# Tag Info

72

What you are really asking is how can electrical circuits cause small motions. After all, sound is motion of the air. The answer is that there are various ways electric fields or electric currents can cause forces or motions. These effects are harnessed in the design of various transducers, which exist to deliberately cause or sense small motions. ...

59

If you do this, then it will waste a lot of power: simulate this circuit – Schematic created using CircuitLab You'll also need a very large and heavy potentiometer because it will have to handle all the power that the speaker can handle. If you do this, then almost no power will be wasted: simulate this circuit The signal is very low power, and you ...

49

ALL current will heat the voice coil of a speaker. But AC current is useful to reproduce sounds (which is what a speaker is made for). On the other hand, DC current will produce the equivalent amount of heating as an equivalent AC current, but it will produce nothing but a fixed offset (versus moving the cone in and out to produce sound). And while you ...

38

A buzzer usually has an oscillating transistor circuit inside - to make the buzzing noise when voltage is applied, so it makes a tone. Applying voltage to a speaker will not make a tone, so you'd need an external oscillating circuit (e.g. a 555, or transistor oscillator). A speaker can play all kinds of sounds, however due to its built in circuits, a buzzer ...

34

The voice coil on a speaker is effectively a big inductor. It happens to also generate sound, but the loops of wire in a magnetic field make it act like an inductor. Inductors change impedance with respect to frequency. This is because any change in current through the system must build up the magnetic field in the coils. The faster you oscillate the ...

34

Yes. Figure 1. Cutaway view of a dynamic loudspeaker for the bass register. 1. Magnet, 2. Voicecoil, 3. Suspension, 4. Diaphragm. Source: Wikipedia. A DC component in the signal will cause: Bias of the speaker cone (4) and the suspension (3) from the neutral position. This means that the cone will reach the limit of its travel - or at least ...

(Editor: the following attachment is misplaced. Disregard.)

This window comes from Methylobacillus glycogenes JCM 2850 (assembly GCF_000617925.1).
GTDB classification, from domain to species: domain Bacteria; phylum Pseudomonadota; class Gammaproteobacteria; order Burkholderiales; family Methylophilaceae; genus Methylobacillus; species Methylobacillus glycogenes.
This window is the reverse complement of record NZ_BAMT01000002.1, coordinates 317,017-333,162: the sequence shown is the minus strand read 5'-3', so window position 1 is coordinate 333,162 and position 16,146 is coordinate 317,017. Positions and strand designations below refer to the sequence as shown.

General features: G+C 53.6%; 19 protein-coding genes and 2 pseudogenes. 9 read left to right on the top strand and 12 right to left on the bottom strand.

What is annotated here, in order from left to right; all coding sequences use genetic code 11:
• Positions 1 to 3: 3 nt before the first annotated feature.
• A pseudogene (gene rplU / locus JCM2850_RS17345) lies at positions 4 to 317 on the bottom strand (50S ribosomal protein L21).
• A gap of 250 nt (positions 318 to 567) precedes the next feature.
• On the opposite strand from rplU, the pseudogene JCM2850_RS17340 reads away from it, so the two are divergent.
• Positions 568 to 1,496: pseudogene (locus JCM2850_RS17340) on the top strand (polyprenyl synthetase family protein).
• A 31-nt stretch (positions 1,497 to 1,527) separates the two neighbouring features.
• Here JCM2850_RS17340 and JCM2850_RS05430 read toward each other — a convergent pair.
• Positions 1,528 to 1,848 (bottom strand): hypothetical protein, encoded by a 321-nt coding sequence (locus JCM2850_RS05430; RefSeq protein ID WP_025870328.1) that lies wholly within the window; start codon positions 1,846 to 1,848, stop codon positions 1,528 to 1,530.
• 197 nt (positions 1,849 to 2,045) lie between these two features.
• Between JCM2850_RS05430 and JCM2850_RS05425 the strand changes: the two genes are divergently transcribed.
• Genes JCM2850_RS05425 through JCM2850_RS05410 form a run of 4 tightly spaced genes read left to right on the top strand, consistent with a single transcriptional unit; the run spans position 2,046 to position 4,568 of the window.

34

Your linked description shows that the tweeter is intended to be used with a woofer for music reproduction. The description doesn't cover use of the tweeter as a specialist ultrasonic transducer on its own. The power rating indicates that the tweeter is intended to be used with a 350 W average/700 W peak audio amplifier driving both tweeter and woofer. For ...

23

This can be easier to understand if you look at the waveforms. In a push-pull, or bridge amplifier both lines are driven as shown below. Notice $L-$ is literally the inverse of $L+$ Similarly the other signal, $R-$ is the inverse of $R+$ The difference between the +/- voltages is that excites the speakers. Now, if you connect Opposites to one ...

21

It appears that the problem lies with the power ratings of loudspeaker components being the power rating of the system and not that of the individual component. For example, in the 1970s, Philips were specifying the ratings of individual speaker components. In later years, it may have been felt that specifying the system power would make it easy to select ...

17

Don't bother. 2.5 W is unlikely to hurt a 2 W speaker. It will just cause distortion. Somewhere in your audio chain there must surely be a volume control. Turn down the volume to the point where the sound from the speaker isn't distorted. The 2.5 W rating of a power amp is what it can put out, given the right signal and load. Put in lower volume, and ...

16

The frequency of oscillation is determined by the 470 kΩ resistors and 3.3 μF capacitors and will be roughly $\frac 1 {RC} = \frac 1 {470k \times 3.3\mu} = 0.64 \ \text{Hz}$. i.e., less than one pulse per second. The circuit has been optimised for the LED rather than the speaker. Modify the circuit so that the frequency is 100 to 1000 times higher and you ...

15

Generally, yes (confirmed by both theory and experiment) though probably not as effectively as they can lower frequencies. There are three primary factors: 1) The maximum frequency which can be produced by your source's DAC and associated anti-aliasing filters. This is usually a bit below the Nyquist frequency for your effective sample rate, how far will ...

14

The resistor is there to provide a DC path for the input bias current of the opamp. It is normally selected to be the same as the DC resistance connected to the other input, so that the bias current does not produce a voltage offset at the output of the opamp. But in this case, the effective DC resistance on the inverting input is only 1k||100k = 990Ω,...

14

The ability of speaker wire to carry the current involved is rarely much of an issue except a few quite unusual loudspeakers. The most notable in this regard was probably the Apogee Scintilla, with a rated impedance of one (1) ohm. That extremely low impedance translated to low voltage and quite high current. But, those are still remembered (thirty years ...